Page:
The Ministry-Impact Gap

Today, my friend Chris Grace[1]  introduced me to a concept that recent social psychologists refer to as “The Liking Gap.” In simple terms, when people converse with others, they normally think that the person with whom they have conversed leaves the conversation liking them less than the other person in fact does.  In other words, most people view themselves as less likeable than they are.[2]

The moment Chris mentioned this (new-to-me) insight, I found myself drawing an analogy in my mind to something I have thought about for many years, something I decided (only today…) to call “The Ministry-Impact Gap.”  I have observed over many years of doing ministry that when people do ministry, they typically think that their level of ministry impact is less than what it actually is.

Think of a young adult who volunteers with the middle school kids at his or her church youth group.  Say that that youth leader spends time leading a small group of six guys or six girls, meeting together with them weekly to talk about passages from the Bible, listen to their struggles, and do their best to love on the kids.  In my experience, people who serve in such ministries typically think that nothing or very little is spiritually moving in those kids’ lives.  It sometimes even feels to them like babysitting—and little to nothing more.

I want to let you in on a secret.  I have talked to many college students (since I spend lots of time with college students) who look back on their middle school years as the period when God really started working on their hearts.  Moreover, those same college students often can pinpoint one particular youth leader who made a particularly significant difference in their spiritual journey.  Furthermore, in most cases, the college students I have talked to about this have never gone back and thanked their past youth leaders for the spiritual impact that was brought about through the faithful service of regular meetings with them when they were in middle school.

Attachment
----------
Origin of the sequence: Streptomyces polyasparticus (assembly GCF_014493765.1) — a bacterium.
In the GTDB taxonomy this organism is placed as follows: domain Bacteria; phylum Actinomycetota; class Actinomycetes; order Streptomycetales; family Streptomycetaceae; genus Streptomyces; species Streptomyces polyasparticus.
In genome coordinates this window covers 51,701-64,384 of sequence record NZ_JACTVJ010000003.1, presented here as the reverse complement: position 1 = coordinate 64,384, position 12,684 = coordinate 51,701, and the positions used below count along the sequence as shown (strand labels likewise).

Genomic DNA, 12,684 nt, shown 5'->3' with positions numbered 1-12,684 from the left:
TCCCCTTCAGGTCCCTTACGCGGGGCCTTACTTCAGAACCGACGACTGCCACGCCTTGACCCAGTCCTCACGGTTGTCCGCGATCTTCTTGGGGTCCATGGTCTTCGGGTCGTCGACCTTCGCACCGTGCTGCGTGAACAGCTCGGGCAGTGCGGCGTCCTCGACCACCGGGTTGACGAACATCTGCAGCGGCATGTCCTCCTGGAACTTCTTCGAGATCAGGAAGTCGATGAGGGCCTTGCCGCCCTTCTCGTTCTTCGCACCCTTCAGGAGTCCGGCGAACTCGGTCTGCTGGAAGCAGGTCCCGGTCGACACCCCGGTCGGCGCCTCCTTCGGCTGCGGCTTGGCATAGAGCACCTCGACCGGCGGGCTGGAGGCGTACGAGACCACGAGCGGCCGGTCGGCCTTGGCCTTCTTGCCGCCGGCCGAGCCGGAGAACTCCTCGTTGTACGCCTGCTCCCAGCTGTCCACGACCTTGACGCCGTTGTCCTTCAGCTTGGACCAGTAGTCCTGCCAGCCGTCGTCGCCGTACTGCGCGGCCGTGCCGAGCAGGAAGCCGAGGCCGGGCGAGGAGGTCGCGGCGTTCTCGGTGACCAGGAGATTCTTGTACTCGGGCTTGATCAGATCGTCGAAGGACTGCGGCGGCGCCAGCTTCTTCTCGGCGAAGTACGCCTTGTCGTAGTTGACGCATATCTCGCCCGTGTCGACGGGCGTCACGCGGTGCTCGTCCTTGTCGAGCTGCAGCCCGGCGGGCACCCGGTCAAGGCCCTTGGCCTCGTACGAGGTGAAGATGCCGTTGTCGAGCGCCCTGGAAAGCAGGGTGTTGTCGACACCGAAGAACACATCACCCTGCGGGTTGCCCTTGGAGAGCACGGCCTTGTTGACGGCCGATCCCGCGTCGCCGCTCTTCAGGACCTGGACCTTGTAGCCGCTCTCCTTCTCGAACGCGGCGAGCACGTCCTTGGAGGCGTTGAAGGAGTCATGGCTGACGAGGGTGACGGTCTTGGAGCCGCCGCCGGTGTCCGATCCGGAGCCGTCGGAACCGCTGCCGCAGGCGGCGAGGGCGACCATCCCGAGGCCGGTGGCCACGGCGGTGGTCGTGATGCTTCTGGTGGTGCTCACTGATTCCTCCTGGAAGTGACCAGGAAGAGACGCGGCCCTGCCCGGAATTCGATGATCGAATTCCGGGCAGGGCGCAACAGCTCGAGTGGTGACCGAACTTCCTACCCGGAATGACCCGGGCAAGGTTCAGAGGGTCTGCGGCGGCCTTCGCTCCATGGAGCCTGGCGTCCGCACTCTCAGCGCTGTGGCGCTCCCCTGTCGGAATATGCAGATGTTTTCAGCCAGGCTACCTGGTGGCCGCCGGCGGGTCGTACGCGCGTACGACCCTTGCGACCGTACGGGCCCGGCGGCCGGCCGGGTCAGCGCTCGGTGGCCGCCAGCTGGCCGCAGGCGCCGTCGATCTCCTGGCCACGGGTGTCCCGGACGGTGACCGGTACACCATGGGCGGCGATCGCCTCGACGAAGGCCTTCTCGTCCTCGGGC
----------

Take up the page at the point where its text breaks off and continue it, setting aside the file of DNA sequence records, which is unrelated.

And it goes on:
Are you discouraged in ministry today?  The likelihood is that you are having a greater impact than you think you are.  I hope that God will encourage you with this thought.

Now, unlike “The Liking Gap,” which has at least one carefully controlled study supporting its conclusions, I have never seen a study on what I have called today “The Ministry Impact Gap.”  But I think that this would be a great study for someone working on a Doctor of Ministry.  Is there anyone out there pursuing a Doctor of Ministry who hasn’t landed on a dissertation topic?  Perhaps you would like to construct a study that might indicate whether my hunch is correct.  Is it true that people doing ministry often think that their ministry impact is less than is in fact the case?  I think that this is probably the case, but I would love to see if someone can find a way to conduct a helpful study to demonstrate whether this hunch is or is not correct.

But don’t ask me to be your advisor.  I just want to see the results of your study!

———-

[1] Chris Grace, Ph.D., is a social psychologist who teaches psychology and directs the Center for Marriage and Relationships at Biola University.

[2] https://journals.sagepub.com/doi/abs/10.1177/0956797618783714

2 thoughts on “The Ministry-Impact Gap

  1. So true…I remember several years back working with Faded Blue Jeans in Texas. I taught bible classes to young children whose one or both of their parents were in prison. Week in week out, months past and I thought my ministry was irrelevant because I was seeing no progress until I decided it was time to leave and the outpouring from the students and their caregivers made me realize that we had both impacted each other’s lives and taught me not to take each moment for granted or wasted.

    Like

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